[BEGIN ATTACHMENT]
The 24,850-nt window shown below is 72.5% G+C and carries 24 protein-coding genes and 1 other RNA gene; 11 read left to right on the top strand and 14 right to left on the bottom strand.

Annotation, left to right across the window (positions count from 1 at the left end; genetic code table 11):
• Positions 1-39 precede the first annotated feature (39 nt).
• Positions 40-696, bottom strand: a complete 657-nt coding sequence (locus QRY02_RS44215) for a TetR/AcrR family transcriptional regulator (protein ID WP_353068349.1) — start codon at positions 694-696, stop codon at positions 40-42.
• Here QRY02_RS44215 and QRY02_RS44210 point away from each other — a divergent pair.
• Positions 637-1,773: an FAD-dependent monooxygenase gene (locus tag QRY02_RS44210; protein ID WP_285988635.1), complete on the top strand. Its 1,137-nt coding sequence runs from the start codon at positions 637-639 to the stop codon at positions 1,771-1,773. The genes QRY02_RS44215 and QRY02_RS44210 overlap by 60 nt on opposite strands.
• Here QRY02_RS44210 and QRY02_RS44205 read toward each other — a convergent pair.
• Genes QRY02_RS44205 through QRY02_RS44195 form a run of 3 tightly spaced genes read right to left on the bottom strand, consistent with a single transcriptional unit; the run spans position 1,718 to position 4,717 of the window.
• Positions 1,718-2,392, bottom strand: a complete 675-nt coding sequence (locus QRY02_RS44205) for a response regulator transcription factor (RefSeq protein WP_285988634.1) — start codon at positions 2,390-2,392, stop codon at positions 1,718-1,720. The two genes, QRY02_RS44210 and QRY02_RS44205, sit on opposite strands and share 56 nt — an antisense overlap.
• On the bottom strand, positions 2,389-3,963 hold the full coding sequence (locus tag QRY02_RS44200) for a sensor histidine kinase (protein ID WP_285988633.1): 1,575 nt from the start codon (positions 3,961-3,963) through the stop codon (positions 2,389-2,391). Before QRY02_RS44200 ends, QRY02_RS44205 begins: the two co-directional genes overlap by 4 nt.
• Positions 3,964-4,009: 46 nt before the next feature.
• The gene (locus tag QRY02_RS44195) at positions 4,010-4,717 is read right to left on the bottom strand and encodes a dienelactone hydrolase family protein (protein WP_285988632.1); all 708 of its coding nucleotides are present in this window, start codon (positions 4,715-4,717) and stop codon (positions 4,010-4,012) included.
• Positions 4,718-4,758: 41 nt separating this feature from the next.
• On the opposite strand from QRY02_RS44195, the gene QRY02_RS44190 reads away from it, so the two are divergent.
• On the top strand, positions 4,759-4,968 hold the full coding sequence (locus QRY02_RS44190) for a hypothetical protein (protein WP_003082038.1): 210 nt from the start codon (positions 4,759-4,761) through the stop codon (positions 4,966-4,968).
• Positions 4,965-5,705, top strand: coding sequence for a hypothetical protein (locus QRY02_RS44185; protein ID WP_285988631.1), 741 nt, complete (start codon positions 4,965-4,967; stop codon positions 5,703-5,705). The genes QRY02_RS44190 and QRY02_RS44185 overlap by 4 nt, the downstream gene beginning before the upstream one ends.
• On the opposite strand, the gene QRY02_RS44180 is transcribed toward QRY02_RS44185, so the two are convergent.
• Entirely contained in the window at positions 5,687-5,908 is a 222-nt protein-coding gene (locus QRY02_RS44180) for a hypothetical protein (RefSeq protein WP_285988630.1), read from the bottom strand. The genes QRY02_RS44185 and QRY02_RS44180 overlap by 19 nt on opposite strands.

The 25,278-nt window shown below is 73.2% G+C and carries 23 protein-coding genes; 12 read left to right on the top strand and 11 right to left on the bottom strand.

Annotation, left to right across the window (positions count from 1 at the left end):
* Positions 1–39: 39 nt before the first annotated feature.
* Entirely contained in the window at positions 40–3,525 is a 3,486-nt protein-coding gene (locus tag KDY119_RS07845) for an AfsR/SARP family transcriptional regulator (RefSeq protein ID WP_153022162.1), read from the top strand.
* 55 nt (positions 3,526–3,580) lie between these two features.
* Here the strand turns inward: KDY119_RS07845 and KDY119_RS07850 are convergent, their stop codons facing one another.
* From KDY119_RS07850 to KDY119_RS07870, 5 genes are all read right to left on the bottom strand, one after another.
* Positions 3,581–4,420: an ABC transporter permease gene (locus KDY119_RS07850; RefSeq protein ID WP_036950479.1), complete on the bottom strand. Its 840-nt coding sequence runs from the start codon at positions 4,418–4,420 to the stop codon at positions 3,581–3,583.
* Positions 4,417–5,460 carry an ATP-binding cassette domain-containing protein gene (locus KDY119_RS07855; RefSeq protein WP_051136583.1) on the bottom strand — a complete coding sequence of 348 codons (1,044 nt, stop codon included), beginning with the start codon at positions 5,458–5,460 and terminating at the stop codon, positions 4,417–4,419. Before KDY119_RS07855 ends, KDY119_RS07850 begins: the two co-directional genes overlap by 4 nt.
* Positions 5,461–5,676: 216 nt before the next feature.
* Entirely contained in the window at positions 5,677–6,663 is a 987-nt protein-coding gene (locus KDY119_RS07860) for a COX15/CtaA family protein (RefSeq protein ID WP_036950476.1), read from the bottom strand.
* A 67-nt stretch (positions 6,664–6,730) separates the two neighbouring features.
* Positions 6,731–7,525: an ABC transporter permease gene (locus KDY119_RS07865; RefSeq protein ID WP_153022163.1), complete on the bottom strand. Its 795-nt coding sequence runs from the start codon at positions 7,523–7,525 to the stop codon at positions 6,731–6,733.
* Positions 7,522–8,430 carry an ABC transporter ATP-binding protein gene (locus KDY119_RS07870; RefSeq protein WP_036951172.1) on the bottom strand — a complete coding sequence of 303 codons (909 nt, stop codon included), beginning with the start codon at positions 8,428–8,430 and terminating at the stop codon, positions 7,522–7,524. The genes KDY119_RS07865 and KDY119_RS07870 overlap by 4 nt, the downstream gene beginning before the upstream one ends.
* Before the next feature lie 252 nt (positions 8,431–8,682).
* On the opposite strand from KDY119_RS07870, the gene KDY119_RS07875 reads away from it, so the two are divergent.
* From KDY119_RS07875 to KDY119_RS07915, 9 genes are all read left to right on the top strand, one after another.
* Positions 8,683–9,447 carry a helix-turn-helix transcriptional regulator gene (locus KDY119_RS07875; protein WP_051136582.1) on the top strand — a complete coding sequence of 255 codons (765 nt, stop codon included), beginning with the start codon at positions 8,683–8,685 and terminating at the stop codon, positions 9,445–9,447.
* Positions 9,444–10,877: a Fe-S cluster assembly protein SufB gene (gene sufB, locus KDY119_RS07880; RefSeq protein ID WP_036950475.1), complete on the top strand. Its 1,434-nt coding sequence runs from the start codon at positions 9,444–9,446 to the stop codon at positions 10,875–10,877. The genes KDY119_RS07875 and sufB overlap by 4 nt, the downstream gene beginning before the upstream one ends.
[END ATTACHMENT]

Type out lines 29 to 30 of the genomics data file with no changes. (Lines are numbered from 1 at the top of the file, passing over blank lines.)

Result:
* Entirely contained in the window at positions 5,677–6,663 is a 987-nt protein-coding gene (locus KDY119_RS07860) for a COX15/CtaA family protein (RefSeq protein ID WP_036950476.1), read from the bottom strand.
* A 67-nt stretch (positions 6,664–6,730) separates the two neighbouring features.